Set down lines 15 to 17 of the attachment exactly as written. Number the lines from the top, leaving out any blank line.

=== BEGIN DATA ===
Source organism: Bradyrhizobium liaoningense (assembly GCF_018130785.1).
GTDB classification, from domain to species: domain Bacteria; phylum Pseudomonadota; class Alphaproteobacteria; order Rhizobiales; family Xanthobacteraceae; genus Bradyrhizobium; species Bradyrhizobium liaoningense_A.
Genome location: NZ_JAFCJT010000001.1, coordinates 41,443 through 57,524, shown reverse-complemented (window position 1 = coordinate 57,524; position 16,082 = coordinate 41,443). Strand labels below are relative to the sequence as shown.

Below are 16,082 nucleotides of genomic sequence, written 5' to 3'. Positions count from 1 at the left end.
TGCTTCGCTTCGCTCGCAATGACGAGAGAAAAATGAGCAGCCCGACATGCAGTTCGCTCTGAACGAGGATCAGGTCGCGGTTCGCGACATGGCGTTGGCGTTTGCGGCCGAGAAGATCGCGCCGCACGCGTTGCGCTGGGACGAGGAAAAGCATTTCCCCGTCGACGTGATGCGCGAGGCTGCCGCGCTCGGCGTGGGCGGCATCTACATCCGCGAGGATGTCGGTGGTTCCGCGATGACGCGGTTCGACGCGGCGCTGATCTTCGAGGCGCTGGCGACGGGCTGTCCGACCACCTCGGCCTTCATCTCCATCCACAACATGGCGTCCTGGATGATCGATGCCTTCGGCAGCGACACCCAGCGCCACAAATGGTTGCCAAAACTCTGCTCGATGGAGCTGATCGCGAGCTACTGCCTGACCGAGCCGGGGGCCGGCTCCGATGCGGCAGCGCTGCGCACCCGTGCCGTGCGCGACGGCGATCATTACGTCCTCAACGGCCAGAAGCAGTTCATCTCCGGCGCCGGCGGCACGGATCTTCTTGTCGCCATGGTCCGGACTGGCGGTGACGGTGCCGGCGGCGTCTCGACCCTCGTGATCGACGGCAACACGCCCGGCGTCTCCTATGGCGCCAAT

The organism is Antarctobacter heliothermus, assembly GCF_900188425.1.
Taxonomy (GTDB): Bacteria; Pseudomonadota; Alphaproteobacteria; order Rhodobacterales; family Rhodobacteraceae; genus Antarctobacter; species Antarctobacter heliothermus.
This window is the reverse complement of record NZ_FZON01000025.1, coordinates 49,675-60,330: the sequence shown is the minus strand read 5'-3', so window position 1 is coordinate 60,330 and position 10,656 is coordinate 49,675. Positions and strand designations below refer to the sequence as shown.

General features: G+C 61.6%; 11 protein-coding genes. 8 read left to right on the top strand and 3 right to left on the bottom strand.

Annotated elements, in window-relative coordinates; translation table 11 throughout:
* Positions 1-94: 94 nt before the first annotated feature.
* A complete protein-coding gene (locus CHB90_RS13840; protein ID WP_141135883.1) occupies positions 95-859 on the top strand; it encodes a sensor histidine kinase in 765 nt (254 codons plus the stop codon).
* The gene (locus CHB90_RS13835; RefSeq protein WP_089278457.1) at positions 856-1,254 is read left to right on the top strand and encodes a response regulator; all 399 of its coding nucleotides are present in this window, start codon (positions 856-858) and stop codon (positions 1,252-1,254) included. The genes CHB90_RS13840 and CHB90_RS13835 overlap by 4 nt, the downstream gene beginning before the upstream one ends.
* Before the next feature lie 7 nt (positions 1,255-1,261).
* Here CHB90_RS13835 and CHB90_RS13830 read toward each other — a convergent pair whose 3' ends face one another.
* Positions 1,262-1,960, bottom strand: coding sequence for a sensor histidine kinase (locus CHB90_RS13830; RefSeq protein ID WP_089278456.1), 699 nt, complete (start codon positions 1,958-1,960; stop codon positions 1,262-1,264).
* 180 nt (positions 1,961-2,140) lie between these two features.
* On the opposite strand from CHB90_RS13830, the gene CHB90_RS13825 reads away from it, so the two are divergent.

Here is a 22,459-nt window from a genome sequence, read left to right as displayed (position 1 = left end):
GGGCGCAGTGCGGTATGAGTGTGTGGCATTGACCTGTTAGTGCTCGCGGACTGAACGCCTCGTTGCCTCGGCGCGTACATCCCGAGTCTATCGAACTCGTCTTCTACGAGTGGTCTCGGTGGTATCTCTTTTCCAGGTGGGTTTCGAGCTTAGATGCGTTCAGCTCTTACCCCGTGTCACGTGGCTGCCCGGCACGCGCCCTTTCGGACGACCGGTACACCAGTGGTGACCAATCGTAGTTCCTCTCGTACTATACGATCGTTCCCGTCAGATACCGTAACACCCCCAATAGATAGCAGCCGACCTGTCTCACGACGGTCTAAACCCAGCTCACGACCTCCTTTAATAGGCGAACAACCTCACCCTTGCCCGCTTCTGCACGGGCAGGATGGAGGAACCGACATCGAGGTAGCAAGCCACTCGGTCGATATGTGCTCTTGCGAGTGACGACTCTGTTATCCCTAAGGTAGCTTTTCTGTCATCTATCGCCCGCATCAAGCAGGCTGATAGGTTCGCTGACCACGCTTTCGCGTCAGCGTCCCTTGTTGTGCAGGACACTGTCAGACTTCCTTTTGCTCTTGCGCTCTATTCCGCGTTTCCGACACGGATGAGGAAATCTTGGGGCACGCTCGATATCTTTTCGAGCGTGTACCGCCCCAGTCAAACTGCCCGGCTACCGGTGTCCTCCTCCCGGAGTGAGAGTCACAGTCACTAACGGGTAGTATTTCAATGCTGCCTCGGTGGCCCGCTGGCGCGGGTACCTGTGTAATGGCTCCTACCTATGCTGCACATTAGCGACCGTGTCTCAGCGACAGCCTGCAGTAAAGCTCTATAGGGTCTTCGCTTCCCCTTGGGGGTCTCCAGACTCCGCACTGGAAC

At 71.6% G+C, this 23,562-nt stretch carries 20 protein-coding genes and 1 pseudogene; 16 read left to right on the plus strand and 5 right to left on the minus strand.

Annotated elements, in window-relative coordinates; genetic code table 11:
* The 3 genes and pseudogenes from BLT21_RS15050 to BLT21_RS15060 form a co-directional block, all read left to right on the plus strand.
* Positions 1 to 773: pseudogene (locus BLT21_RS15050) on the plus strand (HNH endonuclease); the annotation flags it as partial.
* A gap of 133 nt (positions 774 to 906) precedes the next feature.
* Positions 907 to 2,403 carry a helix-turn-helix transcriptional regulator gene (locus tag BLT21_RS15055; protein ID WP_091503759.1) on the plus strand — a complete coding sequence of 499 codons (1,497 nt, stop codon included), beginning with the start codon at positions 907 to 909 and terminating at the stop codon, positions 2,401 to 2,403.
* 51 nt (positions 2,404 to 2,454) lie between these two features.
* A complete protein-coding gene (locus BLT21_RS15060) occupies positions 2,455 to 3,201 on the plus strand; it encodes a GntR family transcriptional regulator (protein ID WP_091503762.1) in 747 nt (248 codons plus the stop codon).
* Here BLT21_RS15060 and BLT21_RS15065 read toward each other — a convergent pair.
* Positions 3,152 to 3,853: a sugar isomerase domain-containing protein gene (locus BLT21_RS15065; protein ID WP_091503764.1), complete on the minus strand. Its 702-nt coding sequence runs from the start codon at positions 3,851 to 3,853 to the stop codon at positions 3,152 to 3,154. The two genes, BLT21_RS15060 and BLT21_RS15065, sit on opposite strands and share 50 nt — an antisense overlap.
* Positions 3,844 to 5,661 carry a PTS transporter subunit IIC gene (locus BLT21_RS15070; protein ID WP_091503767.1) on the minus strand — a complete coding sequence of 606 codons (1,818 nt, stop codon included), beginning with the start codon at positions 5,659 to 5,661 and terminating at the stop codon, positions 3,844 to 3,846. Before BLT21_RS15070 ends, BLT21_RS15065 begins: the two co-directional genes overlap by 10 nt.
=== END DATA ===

* Here CHB90_RS13835 and CHB90_RS13830 read toward each other — a convergent pair whose 3' ends face one another.
* Positions 1,262-1,960, bottom strand: coding sequence for a sensor histidine kinase (locus CHB90_RS13830; RefSeq protein ID WP_089278456.1), 699 nt, complete (start codon positions 1,958-1,960; stop codon positions 1,262-1,264).
* 180 nt (positions 1,961-2,140) lie between these two features.